To save on FX fees

The vast majority of Canadian credit cards charge conversion fees for foreign currency transactions. These FX fees are generally 2.5%.

Here are the three no-conversion-fee cards available in Canada, all issued by Scotiabank and part of the Scene+ program:

RBC has confirmed that former HSBC World EliteMD MastercardMD holders will continue to enjoy foreign currency purchases without conversion fees on their new RBC Avion Visa Infinite Card.

Two other good options for saving 2.5% on every foreign currency transaction are the Visa Debit Wise card and the Mastercard Debit Wealthsimple Cash card. These two prepaid cards offer a host of advantages for travelers.

Find our product guides here:

For an annual travel credit

The HSBC World EliteMD MastercardMD offered an annual credit of $100 to be applied to expenses designed to enhance your travel experience. This benefit was much appreciated by travelers, who could use it for baggage fees, airport parking, seat pre-selection, and so on.

The new RBC Avion Visa Infinite Card for former MastercardMD HSBC World EliteMD cardholders will come with a $100 travel credit for any hotel stay of $200 or more booked with Avion Rewards within the first year. Also, the unused balance of the HSBC World EliteMD travel credit will rollover to the new card.

Many Canadian credit cards offer a similar annual credit that can be applied to certain travel expenses:

These credits considerably reduce the annual fee for these cards. As with the National Bank World Elite Mastercard®, the credit completely offsets the $150 annual fee; it’s practically free!

For the TD First Class Travel® Visa Infinite* Card, the net annual fee is $39 after the $100 annual credit to be used on Expedia for TD.

For Costco purchases

All Mastercard cards are accepted in Costco warehouses. Unfortunately, these expenses are not considered groceries and don’t earn a special multiplier.

It’s up to you to choose your preferred rewards program and use the associated card for basic accumulation:

Alternatives to HSBC World Elite - My strategy for travel expenses

With the imminent withdrawal of the MastercardMD HSBC World EliteMD Mastercard, I had to think about an alternative strategy to maximize rewards on my travel purchases. Indeed, with HSBC, I didn’t have to bother. I put all my travel bookings and foreign expenses on this card to earn 6 points per dollar, a 3% return.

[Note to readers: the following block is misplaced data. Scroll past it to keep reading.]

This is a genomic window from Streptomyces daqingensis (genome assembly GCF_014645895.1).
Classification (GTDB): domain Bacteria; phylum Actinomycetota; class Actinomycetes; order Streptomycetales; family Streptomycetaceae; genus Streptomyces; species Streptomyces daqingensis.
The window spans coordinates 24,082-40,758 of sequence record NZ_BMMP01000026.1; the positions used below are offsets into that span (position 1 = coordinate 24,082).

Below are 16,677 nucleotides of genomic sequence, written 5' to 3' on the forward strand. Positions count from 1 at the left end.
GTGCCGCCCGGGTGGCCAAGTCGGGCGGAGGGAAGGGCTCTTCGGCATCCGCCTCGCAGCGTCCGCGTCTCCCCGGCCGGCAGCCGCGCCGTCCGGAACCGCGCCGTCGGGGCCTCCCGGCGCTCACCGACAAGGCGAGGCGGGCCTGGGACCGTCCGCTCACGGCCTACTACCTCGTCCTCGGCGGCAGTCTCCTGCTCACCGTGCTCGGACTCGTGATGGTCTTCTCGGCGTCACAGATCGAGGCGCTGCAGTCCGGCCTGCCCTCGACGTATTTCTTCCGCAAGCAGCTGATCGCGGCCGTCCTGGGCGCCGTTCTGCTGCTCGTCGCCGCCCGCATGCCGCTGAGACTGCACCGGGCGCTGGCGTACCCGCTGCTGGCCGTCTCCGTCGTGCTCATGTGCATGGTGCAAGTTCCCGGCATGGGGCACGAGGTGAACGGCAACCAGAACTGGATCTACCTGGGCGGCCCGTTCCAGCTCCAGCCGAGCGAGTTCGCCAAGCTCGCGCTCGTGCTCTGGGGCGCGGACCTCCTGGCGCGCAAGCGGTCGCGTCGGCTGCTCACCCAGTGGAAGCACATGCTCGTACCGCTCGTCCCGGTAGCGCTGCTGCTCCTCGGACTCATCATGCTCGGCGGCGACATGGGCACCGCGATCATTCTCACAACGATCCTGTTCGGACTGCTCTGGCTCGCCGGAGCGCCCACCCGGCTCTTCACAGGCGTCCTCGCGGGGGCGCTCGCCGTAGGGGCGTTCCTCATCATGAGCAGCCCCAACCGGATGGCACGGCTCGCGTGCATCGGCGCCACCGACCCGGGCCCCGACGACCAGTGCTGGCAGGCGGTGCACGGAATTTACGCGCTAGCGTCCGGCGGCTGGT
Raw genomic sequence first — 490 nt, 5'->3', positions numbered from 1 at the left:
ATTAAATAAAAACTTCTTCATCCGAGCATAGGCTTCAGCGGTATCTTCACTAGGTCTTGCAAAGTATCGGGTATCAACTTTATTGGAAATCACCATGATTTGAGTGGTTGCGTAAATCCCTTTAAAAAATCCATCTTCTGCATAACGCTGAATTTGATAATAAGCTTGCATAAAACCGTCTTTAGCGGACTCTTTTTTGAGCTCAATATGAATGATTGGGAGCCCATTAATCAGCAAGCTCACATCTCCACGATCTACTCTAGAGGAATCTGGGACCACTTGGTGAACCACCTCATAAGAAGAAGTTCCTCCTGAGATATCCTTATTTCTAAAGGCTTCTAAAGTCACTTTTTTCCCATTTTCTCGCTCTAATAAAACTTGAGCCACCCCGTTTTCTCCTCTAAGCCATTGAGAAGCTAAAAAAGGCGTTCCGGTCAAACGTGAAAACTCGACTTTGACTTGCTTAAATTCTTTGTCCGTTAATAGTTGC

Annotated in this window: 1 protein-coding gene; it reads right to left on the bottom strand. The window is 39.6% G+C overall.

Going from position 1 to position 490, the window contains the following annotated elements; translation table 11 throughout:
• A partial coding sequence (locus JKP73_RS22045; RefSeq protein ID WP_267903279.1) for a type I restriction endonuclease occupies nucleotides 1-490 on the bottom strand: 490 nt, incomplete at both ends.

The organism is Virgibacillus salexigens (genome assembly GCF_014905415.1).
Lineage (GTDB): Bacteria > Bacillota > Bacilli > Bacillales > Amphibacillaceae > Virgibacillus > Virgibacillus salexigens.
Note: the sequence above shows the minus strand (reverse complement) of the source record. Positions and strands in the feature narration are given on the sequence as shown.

Without this all-purpose card, I have to turn to the other cards in my wallet. For now, my strategy will be to book my flights, independent hotels and car rental on Expedia for TD with my TD First Class Travel® Visa Infinite* Card. These expenses will earn me 8 TD Rewards points per dollar, a return of 4%.

chureito-pagoda-japon

Then, once abroad, I plan to continue using my American Express Cobalt Card for restaurant and grocery purchases. Despite the 2.5% FX fee, I still come out ahead, as these purchases earn 5 points per dollar. American Express Membership Rewards points vary in value, but can be redeemed for a minimum of per point. Taking all this into account, I get a minimum return of 2.5% on my food purchases when I travel.

Finally, for other expenses when traveling, I plan to use a card with no conversion fees. Both Scotiabank cards offer the same base multiplier, i.e. 1 Scene+ point per dollar spent. As American Express is not as widely accepted as Visa around the world, my choice is the Scotiabank Passport Visa Infinite* Card. Considering the value of Scene+ points, I’ll get a 1% return on these out-of-category travel expenses.

Bottom Line

Unfortunately, it will be difficult to replace the HSBC World Elite Mastercard® with just one product. To get all the same benefits, you’ll need to choose at least two cards.

However, the National Bank World Elite Mastercard® often tops the list in most of the categories listed above. This card is your best choice for excellent insurance, a $150 annual travel credit, flexible points to apply to travel and access to the National Bank Lounge at Montréal-Trudeau International Airport. Its only shortcoming is that it charges a 2.5% fee for foreign currency transactions.

So I recommend rounding out your travel wallet with the Scotiabank Passport™ Visa Infinite* Card. This way, you’ll save on conversion fees abroad, and even gain access to VIP airport lounges worldwide with six passes per year. A truly winning duo!

Finally, for an excellent multiplier on travel spending, also consider the BMO Ascend World Elite Mastercard and the TD First Class TravelMD Visa Infinite* Card.

To help you choose a new card, take a look at our comparisons:

Is the HSBC World Elite card discontinued?

This post is also available in:
FR

Yes, the HSBC World Elite Mastercard® has been discontinued since October 2023. In the spring of 2024, all cards will be replaced by an equivalent RBC product.

This post is also available in:
FR

What will happen to HSBC Canada?

This post is also available in:
FR

The HSBC Canada branch was acquired by Royal Bank of Canada (RBC). By spring 2024, all banking products for HSBC customers will be migrated to RBC.

This post is also available in:
FR

This post is also available in: FR

Come to discuss that topic in our Facebook Group!
Alexandrine
Always on the lookout for exotic destinations, Alexandrine shares her strategies for traveling while saving with points and miles. She's an avid cook, both at home and abroad.

Suggested Reading